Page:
No end in sight for drought

CHICAGO — Benign weather is expected for the next week or two in the US Midwest crop region, with no serious delays of early harvest but also no significant relief to corn and soybeans from the worst drought in half a century, an agricultural meteorologist said today.

“The bottom line is there are no earth-shattering weather events in sight, it will be quiet most of the week,” said John Dee, meteorologist for Global Weather Monitoring.

High temperatures in the upper 80s (degrees Fahrenheit) to low 90s are expected this week, and light showers ranging from a half inch or less are likely by Thursday and Friday in the northwest Midwest, Dee said.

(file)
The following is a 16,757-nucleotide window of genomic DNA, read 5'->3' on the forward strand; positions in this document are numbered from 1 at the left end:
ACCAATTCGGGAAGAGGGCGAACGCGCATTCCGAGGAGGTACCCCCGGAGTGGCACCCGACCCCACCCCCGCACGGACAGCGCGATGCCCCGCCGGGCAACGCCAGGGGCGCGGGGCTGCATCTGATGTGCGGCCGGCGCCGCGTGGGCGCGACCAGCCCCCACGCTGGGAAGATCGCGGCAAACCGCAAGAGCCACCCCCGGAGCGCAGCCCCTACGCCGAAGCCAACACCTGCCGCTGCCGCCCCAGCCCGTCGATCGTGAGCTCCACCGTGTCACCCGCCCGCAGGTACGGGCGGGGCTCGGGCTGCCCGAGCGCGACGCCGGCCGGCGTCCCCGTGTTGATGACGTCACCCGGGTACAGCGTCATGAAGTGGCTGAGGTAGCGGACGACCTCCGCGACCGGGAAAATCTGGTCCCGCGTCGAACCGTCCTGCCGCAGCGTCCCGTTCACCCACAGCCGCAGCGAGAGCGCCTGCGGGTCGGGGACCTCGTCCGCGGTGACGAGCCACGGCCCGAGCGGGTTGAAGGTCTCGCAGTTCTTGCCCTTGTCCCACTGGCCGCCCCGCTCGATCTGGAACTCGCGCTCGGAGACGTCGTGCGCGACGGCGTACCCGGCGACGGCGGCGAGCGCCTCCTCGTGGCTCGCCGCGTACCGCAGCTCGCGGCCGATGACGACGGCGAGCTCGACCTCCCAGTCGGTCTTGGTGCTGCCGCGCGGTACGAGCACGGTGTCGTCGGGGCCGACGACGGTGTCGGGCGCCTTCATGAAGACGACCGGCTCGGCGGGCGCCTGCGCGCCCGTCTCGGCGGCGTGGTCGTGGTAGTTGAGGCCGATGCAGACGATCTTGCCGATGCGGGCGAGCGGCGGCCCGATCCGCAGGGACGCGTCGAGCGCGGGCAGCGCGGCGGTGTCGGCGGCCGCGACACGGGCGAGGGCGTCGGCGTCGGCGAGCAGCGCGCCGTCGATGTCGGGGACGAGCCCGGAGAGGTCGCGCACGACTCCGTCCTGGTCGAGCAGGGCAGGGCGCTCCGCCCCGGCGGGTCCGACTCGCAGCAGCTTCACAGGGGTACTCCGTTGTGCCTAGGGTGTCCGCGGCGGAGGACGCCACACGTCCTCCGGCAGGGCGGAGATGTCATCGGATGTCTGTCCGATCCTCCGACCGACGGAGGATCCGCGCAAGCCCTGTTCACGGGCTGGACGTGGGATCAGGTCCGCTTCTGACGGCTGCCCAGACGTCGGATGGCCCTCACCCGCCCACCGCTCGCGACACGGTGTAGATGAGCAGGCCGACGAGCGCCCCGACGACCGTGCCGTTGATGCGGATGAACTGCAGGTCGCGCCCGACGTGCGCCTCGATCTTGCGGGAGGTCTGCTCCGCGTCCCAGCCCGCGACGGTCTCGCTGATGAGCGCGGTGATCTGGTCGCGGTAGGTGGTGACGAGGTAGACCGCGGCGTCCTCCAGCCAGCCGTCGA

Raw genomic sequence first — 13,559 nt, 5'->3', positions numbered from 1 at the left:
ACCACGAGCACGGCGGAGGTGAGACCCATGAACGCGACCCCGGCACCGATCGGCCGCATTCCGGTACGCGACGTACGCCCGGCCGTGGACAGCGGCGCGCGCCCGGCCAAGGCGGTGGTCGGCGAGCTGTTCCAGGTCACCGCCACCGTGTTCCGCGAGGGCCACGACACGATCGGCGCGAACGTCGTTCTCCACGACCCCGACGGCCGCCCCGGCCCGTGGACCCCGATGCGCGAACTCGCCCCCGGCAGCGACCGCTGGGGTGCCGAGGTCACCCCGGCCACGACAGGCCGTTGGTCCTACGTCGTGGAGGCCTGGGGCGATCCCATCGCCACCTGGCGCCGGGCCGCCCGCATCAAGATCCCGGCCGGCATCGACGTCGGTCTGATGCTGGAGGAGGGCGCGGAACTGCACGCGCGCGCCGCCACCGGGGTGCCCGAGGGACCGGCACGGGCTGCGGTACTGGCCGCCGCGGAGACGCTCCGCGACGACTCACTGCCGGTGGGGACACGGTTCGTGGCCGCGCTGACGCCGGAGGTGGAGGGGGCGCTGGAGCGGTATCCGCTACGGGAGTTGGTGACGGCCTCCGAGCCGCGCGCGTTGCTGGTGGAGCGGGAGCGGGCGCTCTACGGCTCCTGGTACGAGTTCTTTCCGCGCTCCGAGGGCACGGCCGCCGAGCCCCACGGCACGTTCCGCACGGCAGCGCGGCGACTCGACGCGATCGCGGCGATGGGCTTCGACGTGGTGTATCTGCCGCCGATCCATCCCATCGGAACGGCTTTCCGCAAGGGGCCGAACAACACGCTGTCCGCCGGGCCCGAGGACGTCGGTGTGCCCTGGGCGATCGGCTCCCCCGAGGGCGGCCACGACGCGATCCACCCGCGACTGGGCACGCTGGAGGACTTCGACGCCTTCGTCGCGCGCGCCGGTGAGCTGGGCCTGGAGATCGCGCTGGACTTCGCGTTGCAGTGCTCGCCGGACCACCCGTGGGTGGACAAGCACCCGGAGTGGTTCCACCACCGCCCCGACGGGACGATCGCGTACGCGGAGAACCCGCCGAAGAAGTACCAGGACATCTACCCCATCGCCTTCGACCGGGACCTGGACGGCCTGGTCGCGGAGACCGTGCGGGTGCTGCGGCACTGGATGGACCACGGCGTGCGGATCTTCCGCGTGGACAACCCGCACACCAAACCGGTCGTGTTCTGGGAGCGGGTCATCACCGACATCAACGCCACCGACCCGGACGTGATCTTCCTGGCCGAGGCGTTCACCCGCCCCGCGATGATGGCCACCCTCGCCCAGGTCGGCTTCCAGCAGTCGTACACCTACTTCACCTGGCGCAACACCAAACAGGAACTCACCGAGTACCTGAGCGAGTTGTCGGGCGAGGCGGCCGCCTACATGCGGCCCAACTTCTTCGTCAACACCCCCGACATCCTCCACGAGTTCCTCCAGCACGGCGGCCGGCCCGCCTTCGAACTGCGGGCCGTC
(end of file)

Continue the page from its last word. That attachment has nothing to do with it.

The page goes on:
“Another round of showers is likely in most of the Midwest late in the weekend and on Monday, with amounts from 0.40 inch to one inch. It’s not a bone-dry forecast but certainly not a game changer,” he said.

Commodity Weather Group today said wetter weather was in store for the central and southwest Midwest on Sunday and Monday, but the rains will be too late to notably improve corn or soybean prospects.

The worst drought in over 50 years in the US Midwest corn and soybean growing region has trimmed crop prospects, sent livestock water supplies to critically low levels, and hampered transportation on the Mississippi River, the major US water shipping route.

“We’ll continue to struggle with low water levels through the shipping season unless there’s a big turnaround in weather,” Dee said. (Reuters)

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